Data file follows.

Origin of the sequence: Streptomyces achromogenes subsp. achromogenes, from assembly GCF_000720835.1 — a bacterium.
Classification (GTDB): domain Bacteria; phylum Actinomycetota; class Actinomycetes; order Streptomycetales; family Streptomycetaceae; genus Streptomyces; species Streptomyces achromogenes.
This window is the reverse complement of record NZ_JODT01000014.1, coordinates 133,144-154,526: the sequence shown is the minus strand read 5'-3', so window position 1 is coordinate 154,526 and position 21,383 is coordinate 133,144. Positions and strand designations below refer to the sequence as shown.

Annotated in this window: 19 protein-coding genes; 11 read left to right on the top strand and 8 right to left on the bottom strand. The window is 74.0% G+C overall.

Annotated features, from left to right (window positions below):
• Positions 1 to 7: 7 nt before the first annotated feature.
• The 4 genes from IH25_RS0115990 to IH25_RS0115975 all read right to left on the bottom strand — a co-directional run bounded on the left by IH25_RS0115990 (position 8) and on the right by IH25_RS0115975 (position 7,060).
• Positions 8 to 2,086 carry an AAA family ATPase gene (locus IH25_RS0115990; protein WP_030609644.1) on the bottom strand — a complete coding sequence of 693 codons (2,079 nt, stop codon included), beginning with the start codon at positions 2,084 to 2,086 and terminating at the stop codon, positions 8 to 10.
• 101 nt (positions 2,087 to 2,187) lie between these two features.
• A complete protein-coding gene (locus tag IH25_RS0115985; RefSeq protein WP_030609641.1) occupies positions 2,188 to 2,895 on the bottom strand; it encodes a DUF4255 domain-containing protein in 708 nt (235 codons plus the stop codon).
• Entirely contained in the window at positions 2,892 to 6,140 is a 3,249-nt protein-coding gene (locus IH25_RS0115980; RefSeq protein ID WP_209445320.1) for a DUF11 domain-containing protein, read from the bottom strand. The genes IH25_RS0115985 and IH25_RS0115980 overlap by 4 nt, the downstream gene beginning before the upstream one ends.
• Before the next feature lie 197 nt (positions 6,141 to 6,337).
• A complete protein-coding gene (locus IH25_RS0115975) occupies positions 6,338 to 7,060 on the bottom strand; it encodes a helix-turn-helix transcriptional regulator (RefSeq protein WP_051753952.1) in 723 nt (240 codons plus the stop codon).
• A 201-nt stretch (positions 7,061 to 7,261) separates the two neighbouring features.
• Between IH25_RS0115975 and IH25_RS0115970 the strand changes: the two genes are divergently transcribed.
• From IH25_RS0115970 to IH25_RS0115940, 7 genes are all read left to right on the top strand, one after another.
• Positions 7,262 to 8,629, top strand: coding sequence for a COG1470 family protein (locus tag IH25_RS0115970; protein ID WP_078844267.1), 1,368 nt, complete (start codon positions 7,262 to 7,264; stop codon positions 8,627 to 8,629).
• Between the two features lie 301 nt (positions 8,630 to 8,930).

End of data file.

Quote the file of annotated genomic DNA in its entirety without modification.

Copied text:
Origin of the sequence: Streptomyces achromogenes subsp. achromogenes, from assembly GCF_000720835.1 — a bacterium.
Classification (GTDB): domain Bacteria; phylum Actinomycetota; class Actinomycetes; order Streptomycetales; family Streptomycetaceae; genus Streptomyces; species Streptomyces achromogenes.
This window is the reverse complement of record NZ_JODT01000014.1, coordinates 133,144-154,526: the sequence shown is the minus strand read 5'-3', so window position 1 is coordinate 154,526 and position 21,383 is coordinate 133,144. Positions and strand designations below refer to the sequence as shown.

Annotated in this window: 19 protein-coding genes; 11 read left to right on the top strand and 8 right to left on the bottom strand. The window is 74.0% G+C overall.

Annotated features, from left to right (window positions below):
• Positions 1 to 7: 7 nt before the first annotated feature.
• The 4 genes from IH25_RS0115990 to IH25_RS0115975 all read right to left on the bottom strand — a co-directional run bounded on the left by IH25_RS0115990 (position 8) and on the right by IH25_RS0115975 (position 7,060).
• Positions 8 to 2,086 carry an AAA family ATPase gene (locus IH25_RS0115990; protein WP_030609644.1) on the bottom strand — a complete coding sequence of 693 codons (2,079 nt, stop codon included), beginning with the start codon at positions 2,084 to 2,086 and terminating at the stop codon, positions 8 to 10.
• 101 nt (positions 2,087 to 2,187) lie between these two features.
• A complete protein-coding gene (locus tag IH25_RS0115985; RefSeq protein WP_030609641.1) occupies positions 2,188 to 2,895 on the bottom strand; it encodes a DUF4255 domain-containing protein in 708 nt (235 codons plus the stop codon).
• Entirely contained in the window at positions 2,892 to 6,140 is a 3,249-nt protein-coding gene (locus IH25_RS0115980; RefSeq protein ID WP_209445320.1) for a DUF11 domain-containing protein, read from the bottom strand. The genes IH25_RS0115985 and IH25_RS0115980 overlap by 4 nt, the downstream gene beginning before the upstream one ends.
• Before the next feature lie 197 nt (positions 6,141 to 6,337).
• A complete protein-coding gene (locus IH25_RS0115975) occupies positions 6,338 to 7,060 on the bottom strand; it encodes a helix-turn-helix transcriptional regulator (RefSeq protein WP_051753952.1) in 723 nt (240 codons plus the stop codon).
• A 201-nt stretch (positions 7,061 to 7,261) separates the two neighbouring features.
• Between IH25_RS0115975 and IH25_RS0115970 the strand changes: the two genes are divergently transcribed.
• From IH25_RS0115970 to IH25_RS0115940, 7 genes are all read left to right on the top strand, one after another.
• Positions 7,262 to 8,629, top strand: coding sequence for a COG1470 family protein (locus tag IH25_RS0115970; protein ID WP_078844267.1), 1,368 nt, complete (start codon positions 7,262 to 7,264; stop codon positions 8,627 to 8,629).
• Between the two features lie 301 nt (positions 8,630 to 8,930).